The theology of freedom in Christ offers a rich and liberating understanding of what it means to be truly free. It calls us out of the bondage of sin and self-centeredness into a life of righteousness, service, obedience, and fearlessness. As we embrace this true freedom, we experience the fullness of life that Jesus promised, and we become instruments of His peace and love in a world longing for genuine liberation. Let us, therefore, stand firm in the freedom that Christ has won for us and live out our calling with joy and purpose.

As we celebrate July 4 and the political freedom we enjoy in the United States, it is important to recognize that this freedom came at a great price. Brave men and women sacrificed their lives so that we might live in a land of liberty.

In our book Just Thinking About the State, Darrell Harrison and I emphasize the importance of understanding political freedom within a biblical framework, writing, “True liberty is not the freedom to do what we want but the freedom to do what we ought, which is to glorify God and serve others following His will.”

In other words, political freedom, while valuable, must be stewarded in a way that honors God and promotes the common good.

Yet, the greatest price ever paid was Christ’s substitutionary death for our eternal freedom. As Darrell and I further elaborate, “The ultimate expression of freedom is found in the Gospel of Jesus Christ, which frees us from the bondage of sin and grants us the liberty to live righteously before God.”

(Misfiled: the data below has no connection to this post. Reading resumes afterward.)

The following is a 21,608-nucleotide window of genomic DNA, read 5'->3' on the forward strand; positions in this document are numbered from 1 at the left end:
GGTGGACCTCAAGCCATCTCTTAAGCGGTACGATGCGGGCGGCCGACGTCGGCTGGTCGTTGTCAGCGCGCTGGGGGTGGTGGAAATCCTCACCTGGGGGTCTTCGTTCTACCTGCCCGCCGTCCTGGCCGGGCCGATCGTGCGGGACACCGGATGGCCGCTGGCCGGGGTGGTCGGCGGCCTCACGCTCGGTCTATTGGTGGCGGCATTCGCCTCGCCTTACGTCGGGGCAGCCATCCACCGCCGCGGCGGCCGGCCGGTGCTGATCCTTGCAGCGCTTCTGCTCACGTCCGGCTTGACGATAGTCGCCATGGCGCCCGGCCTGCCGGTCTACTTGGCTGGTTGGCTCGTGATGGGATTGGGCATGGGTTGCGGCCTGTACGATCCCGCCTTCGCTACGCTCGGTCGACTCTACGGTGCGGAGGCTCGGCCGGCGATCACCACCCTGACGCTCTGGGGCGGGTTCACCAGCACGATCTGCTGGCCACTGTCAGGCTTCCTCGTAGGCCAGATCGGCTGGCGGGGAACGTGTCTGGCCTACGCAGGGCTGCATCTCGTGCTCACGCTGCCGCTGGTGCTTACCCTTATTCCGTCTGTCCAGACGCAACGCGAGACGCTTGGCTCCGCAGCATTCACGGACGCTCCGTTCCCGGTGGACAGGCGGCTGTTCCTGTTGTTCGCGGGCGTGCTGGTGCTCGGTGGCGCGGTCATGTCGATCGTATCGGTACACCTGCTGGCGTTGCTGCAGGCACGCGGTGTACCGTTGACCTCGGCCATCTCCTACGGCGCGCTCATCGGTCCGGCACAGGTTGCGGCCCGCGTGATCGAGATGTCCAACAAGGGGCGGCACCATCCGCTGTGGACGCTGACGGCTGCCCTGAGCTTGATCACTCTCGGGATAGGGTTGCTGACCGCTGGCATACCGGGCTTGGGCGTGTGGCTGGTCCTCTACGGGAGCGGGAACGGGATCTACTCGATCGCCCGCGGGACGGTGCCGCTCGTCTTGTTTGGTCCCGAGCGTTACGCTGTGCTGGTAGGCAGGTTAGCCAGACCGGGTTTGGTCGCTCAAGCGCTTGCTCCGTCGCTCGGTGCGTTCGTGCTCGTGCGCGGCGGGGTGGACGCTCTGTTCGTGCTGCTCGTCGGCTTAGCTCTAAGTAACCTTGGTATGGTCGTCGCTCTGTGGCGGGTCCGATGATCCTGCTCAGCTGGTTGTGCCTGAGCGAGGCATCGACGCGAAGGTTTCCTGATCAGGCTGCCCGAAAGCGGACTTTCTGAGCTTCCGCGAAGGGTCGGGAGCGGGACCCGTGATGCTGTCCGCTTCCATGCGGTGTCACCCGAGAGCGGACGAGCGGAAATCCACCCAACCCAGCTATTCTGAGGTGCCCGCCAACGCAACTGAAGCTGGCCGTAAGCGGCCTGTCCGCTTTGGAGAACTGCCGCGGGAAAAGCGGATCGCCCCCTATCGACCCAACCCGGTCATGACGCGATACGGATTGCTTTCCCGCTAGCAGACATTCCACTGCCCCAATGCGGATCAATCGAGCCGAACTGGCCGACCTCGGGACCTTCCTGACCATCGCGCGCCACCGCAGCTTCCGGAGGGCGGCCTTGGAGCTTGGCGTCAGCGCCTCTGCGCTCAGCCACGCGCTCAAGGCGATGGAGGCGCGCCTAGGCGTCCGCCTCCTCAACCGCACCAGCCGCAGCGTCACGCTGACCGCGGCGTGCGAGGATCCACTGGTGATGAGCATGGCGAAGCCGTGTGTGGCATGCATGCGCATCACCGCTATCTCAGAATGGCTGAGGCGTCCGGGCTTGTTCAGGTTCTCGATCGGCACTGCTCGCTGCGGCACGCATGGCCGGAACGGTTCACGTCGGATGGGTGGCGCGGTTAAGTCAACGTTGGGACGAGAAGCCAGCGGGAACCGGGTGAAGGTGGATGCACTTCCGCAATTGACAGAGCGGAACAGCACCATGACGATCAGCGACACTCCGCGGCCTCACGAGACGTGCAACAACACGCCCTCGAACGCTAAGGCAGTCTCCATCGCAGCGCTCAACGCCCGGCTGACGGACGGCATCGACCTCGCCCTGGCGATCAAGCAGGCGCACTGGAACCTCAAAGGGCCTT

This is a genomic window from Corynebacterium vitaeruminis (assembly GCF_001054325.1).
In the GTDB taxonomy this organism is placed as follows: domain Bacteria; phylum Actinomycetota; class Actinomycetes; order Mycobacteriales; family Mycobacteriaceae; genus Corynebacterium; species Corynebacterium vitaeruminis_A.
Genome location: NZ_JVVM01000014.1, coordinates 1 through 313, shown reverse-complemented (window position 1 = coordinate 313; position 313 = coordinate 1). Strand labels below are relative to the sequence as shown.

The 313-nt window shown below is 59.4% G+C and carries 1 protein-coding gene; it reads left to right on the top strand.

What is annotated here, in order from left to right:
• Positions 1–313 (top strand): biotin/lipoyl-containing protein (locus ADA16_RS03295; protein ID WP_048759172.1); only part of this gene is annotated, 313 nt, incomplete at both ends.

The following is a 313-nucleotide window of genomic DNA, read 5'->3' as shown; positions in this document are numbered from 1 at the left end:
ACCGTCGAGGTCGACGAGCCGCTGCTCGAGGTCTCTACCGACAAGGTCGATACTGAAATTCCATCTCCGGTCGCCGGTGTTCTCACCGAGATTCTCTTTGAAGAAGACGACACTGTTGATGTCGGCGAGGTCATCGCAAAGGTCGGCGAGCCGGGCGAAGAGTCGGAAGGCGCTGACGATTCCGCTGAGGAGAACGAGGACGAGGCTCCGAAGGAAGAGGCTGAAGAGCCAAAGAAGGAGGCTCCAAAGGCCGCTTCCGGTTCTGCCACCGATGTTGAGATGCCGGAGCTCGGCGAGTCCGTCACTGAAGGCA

Galatians 5:1 urges us, “For freedom Christ has set us free; stand firm therefore, and do not submit again to a yoke of slavery.”

May we live in Christ’s freedom, reflecting His love and truth in all we do. This freedom is a privilege and a profound responsibility to live as His ambassador, sharing the message of true freedom with a world in desperate need of hope and salvation.

Originally published at the Standing for Freedom Center. 

Virgil L. Walker is the Executive Director of Operations for G3 Ministries, an author, and a conference speaker. He is the co-host of the Just Thinking Podcast. Virgil is passionate about teaching, disciple-making, and sharing the Gospel of Jesus Christ. Virgil and his wife Tomeka have been married for 26 years and have three children. Listen to his podcast here.